FERC and XBRL: What's in It for Energy Firms
Times are changing, even for government regulators.
In my previous article, I described the nature of the recently adopted change in reporting requirements for entities regulated by the Federal Energy Regulatory Commission (FERC). You might remember FERC announced in June that it would begin requiring energy companies to submit annual financial and operations information in XBRL® format, or Extensible Business Reporting LanguageTM, rather than the current system of Visual FoxPro, which is no longer supported by its developer, Microsoft.®
In this article, I will focus on the impact of the move to XBRL format.
All participants in the energy market will benefit from this change:
- FERC will have access to timely, standardized, machine-readable data that will allow it to regulate energy companies more effectively
- Companies will be able to report information more quickly and efficiently using tools they already have
- Energy consumers will benefit from a more transparent, robust energy market
FERC’s move to XBRL filing promotes the integrity of the energy distribution market. The new ruling will allow the regulatory system to move much more smoothly, but it will also create new connections and possibilities—allowing energy companies to connect with the public and consumers to better understand and relate to the energy market. Customers will now be connected to fairer markets. High-quality open data should also lead to better performance.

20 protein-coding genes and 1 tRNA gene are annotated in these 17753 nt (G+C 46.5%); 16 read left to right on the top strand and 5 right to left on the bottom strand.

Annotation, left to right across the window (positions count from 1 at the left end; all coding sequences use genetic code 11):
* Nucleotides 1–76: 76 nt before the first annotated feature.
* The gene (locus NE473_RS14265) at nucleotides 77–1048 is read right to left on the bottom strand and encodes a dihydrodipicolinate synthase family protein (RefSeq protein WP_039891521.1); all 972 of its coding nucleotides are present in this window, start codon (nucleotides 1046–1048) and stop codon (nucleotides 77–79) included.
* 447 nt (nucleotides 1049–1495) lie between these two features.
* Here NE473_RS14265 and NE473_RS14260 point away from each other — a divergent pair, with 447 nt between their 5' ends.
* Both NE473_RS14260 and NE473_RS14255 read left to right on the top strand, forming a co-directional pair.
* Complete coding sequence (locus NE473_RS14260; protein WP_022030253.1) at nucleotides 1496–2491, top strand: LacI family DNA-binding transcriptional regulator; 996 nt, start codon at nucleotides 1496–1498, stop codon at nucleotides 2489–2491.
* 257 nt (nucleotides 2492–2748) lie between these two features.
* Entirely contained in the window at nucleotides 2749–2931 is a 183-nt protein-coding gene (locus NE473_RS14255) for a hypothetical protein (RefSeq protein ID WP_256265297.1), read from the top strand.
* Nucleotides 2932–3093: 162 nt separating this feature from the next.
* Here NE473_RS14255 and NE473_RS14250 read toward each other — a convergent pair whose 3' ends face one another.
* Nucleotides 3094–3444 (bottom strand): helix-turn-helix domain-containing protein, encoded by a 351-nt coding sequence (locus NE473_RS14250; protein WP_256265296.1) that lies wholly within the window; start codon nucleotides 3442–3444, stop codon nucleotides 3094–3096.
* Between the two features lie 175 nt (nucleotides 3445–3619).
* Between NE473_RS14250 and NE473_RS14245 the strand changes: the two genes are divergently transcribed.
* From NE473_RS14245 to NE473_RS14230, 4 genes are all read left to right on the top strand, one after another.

How will FERC's XBRL mandate benefit the commission?
The goal of FERC is to support the development of a transparent, reliable, and trustworthy energy market. Among its duties is to regulate the transmission and wholesale selling of electricity in interstate commerce markets. Key to fulfilling that mission is access to standardized, machine-readable data. Strong markets rely on transparency and trust. The meaning of that data must be unambiguous, so that market participants can trust the quality of the data and analysis drawn from that information.
It becomes a problem for the market if there is a huge latency period before FERC receives financial and operational data from the reporting energy companies. When the information takes a long time to arrive, a long time to ingest, and is fraught with potential ambiguities and quality concerns, it is difficult to support an efficient and fair market. Operational issues spill out to undermine public confidence.
Our energy sector powers the economy, from the lights on the New York Stock Exchange (NYSE) to the laptops in a small coworking space in rural Iowa to the data centers that allow our computers to function. It helps us to stay connected. And now, through open data, energy providers can be connected to one another, to their regulatory bodies, to investors, and to consumers.
Having reliable energy data is central to the functioning of the market, but the complexities of the market can make it vulnerable to error and fraud. FERC’s regulatory role helps to provide the best price for energy by ensuring no one is manipulating the market or energy prices. Using machine-readable, standardized data will create a more transparent energy market and engender consumer trust.
How will it benefit energy companies?
FERC chose an open, nonproprietary data standard to make the reporting process easier for companies. In doing so, the commission is shifting from an awkward process that required reporting companies to enter data by hand to a more elegant system that allows companies to automate the transfer of their information to FERC’s system.